Kristopher Meuwissen has worked in financial services for over seven years and is driven to provide financial guidance and education to everyday hardworking Australians.
His enthusiasm for securing the financial futures of as many Australians as possible via holistic financial planning and lifestyle goals development has seen him join Ability Financial Planning in Melbourne, a bespoke financial planning firm as a financial adviser.
At Ability Financial Planning, their fundamental philosophy is to help clients achieve financial independence and to serve clients seeking more than the standard ‘off the shelf services.
Kristopher considers the smartphone his must-have piece of technology. “Whether it’s personal or professional a smartphone is a necessity. With it you have a wealth of knowledge, endless contact information, apps and more at your fingertips. It’s a small yet powerful weapon in the technological arsenal.”
The value and power of technology crystallised for Kristopher when colleagues showed him how they were using technology to educate and work with advice clients.
“Being exposed to what our colleagues were doing, whether it was online or via certain pieces of technology was a real eye-opener. It made a lot more sense in terms of efficiency and cost and definitely looked like a better approach than the paper-based one we were using.”
Seeing the light encouraged him to embrace technology and leverage it in order to deliver efficiencies in the business and better client service and outcomes.
Kristopher considers Ability Financial Planning to be a very tech-driven business. “As active portfolio managers for our clients, we’re constantly using mobile phones, computers and other devices to acquire relevant pricing information, access the latest sharemarket news, place orders and conduct transactions on a daily basis.”
Netwealth 2017 AdviceTech Report
The report paints a picture of how technology is currently being used in the dynamic and evolving advice industry and provides insights into key areas of focus, must-have, high adoption services, and technologies that are regarded as disruptors, but are not yet being adopted.
His favourite piece of technology is the financial planning software, Astute Wheel.
“It enables us to do more than just tell the clients what we do. It lets us show them. With Astute Wheel we can walk them through, on a step-by-step basis, how the financial decisions they make and the actions they take impact their retirement or investment portfolio and overall financial goals. It truly is a ‘what will happen if’ tool that resonates with clients.”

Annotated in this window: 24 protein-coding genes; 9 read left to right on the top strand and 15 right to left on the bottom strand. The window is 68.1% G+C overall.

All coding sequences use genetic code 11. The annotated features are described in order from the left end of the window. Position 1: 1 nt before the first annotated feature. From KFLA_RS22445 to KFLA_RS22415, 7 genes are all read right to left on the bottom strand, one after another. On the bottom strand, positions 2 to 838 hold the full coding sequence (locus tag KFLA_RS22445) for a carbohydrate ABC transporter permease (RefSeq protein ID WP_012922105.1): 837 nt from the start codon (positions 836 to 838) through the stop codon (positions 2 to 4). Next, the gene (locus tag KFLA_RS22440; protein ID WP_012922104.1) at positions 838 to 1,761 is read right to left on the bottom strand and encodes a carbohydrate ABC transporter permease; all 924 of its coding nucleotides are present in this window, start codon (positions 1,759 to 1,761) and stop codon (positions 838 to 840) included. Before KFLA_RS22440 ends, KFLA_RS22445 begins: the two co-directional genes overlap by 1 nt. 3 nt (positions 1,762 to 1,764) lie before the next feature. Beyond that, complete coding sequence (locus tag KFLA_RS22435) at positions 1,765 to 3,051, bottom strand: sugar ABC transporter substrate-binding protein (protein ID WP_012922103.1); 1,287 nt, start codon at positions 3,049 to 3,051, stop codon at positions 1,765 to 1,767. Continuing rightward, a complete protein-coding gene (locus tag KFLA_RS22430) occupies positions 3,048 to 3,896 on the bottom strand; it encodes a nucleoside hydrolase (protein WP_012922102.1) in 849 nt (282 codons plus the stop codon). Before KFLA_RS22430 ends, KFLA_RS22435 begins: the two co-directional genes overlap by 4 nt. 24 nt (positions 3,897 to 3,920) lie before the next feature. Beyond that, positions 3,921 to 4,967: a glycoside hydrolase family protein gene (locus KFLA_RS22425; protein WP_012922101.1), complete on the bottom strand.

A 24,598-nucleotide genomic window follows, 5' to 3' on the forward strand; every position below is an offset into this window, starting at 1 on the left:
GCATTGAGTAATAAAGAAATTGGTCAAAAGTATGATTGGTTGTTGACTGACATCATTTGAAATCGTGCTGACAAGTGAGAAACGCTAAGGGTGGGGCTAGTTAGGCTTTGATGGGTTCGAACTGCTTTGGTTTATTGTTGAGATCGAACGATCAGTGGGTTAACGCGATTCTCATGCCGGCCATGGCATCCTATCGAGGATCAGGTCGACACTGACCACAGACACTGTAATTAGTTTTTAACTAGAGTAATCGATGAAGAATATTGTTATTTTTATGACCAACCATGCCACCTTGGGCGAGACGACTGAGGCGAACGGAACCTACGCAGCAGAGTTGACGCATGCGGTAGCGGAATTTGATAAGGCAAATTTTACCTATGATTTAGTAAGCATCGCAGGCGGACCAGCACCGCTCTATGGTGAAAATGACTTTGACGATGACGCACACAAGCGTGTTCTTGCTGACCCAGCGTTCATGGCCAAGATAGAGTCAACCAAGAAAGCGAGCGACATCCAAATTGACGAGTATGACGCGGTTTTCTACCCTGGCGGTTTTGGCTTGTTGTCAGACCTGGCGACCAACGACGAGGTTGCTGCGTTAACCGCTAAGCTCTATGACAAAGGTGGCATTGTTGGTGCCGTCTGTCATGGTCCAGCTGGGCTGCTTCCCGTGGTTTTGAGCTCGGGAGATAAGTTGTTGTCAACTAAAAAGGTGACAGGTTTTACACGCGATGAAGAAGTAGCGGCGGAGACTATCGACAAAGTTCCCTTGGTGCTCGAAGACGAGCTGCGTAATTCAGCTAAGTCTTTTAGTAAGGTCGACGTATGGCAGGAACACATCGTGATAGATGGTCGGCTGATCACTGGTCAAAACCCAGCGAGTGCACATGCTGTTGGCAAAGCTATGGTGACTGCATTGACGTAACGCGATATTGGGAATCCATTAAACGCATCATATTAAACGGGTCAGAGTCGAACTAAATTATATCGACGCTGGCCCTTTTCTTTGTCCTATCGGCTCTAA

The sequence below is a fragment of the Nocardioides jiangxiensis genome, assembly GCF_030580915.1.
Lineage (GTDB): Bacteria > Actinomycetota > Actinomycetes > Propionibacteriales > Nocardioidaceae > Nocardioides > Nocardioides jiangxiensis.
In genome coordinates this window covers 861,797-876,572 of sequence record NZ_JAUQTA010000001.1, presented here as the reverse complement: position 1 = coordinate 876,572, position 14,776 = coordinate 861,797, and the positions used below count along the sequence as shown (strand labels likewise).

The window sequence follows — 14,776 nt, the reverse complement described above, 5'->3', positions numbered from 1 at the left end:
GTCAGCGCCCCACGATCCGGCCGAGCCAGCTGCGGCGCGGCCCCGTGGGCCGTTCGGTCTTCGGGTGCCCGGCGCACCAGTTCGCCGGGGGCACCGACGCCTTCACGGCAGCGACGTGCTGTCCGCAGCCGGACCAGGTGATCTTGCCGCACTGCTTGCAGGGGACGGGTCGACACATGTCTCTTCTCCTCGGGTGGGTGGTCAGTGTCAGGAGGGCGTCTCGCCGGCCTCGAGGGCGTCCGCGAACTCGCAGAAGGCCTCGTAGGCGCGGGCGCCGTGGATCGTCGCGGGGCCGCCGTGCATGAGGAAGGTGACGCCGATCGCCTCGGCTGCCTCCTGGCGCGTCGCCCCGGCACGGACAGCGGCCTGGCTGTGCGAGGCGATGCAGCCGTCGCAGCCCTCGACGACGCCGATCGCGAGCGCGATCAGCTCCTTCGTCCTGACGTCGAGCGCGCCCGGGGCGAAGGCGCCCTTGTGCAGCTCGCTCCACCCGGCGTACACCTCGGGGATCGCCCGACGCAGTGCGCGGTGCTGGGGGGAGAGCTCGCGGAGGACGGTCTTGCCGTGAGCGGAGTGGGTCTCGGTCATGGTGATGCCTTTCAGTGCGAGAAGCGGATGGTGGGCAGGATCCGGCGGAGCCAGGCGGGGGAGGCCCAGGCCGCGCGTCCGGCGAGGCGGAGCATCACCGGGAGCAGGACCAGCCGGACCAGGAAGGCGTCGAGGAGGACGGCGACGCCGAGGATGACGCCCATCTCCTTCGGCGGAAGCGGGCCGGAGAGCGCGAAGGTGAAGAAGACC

However outside of Astute Wheel Kristopher has veered away from adopting too many tech solutions as without clarity around the benefits, or an action plan for integration into the business, he’s hesitant about applying a ‘trial and error’ approach to technology.
"I think that advice in 2025 will see technology operate at a functional level that supports the role of advisers. Technology will take over processes such as setting financial objectives and the subsequent financial action plan whilst advisers will assist clients in making these tech-driven decisions, providing their support and expertise as they do so."
According to Kristopher, the relationship between advisers and technology can be classified as tentative, with uncertainty around how advisers can select the right piece of technology for themselves and their business.
“With the sheer amount of AdviceTech offerings available, it’s difficult to know which option is best for your business. Compounding the issue of selecting the right solution is understanding the rules and regulations around its use. With these compliance requirements changing annually it’s difficult to stay compliant while simultaneously trying to run a business.”
Whilst AdviceTech is making a lot of noise in the market, it appears that a lot of it is not connecting with advisers. “There’s a lot of technology talk – about how these big AdviceTech ‘beasts’ will revolutionise everything we do, how robo advice will change the landscape, but it’s difficult to make heads or tails of what’s out there or see how it works,” said Kristopher.
According to Kristopher, at the end of the day what this means is that outside of what we’re already doing or without having to change our entire business model there doesn’t seem to be technology that can help at a fundamental level.
Reservations aside, Kristopher does believe technology holds a large role in he future of advice.